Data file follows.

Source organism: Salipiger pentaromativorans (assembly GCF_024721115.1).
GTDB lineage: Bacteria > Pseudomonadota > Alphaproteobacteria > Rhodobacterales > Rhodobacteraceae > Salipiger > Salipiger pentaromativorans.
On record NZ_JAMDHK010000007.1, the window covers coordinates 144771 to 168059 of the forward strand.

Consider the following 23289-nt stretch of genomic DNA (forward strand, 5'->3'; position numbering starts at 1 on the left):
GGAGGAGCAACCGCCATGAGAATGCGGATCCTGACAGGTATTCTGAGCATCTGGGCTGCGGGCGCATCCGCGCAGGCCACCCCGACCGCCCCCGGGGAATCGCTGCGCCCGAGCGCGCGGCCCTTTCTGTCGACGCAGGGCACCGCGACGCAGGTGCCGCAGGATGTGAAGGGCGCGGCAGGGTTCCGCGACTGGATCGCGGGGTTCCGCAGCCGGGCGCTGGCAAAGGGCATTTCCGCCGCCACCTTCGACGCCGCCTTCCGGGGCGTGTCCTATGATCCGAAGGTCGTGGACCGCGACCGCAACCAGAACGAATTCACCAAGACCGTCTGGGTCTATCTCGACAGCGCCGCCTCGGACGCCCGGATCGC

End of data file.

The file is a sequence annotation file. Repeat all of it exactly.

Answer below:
Source organism: Salipiger pentaromativorans (assembly GCF_024721115.1).
GTDB lineage: Bacteria > Pseudomonadota > Alphaproteobacteria > Rhodobacterales > Rhodobacteraceae > Salipiger > Salipiger pentaromativorans.
On record NZ_JAMDHK010000007.1, the window covers coordinates 144771 to 168059 of the forward strand.

Consider the following 23289-nt stretch of genomic DNA (forward strand, 5'->3'; position numbering starts at 1 on the left):
GGAGGAGCAACCGCCATGAGAATGCGGATCCTGACAGGTATTCTGAGCATCTGGGCTGCGGGCGCATCCGCGCAGGCCACCCCGACCGCCCCCGGGGAATCGCTGCGCCCGAGCGCGCGGCCCTTTCTGTCGACGCAGGGCACCGCGACGCAGGTGCCGCAGGATGTGAAGGGCGCGGCAGGGTTCCGCGACTGGATCGCGGGGTTCCGCAGCCGGGCGCTGGCAAAGGGCATTTCCGCCGCCACCTTCGACGCCGCCTTCCGGGGCGTGTCCTATGATCCGAAGGTCGTGGACCGCGACCGCAACCAGAACGAATTCACCAAGACCGTCTGGGTCTATCTCGACAGCGCCGCCTCGGACGCCCGGATCGC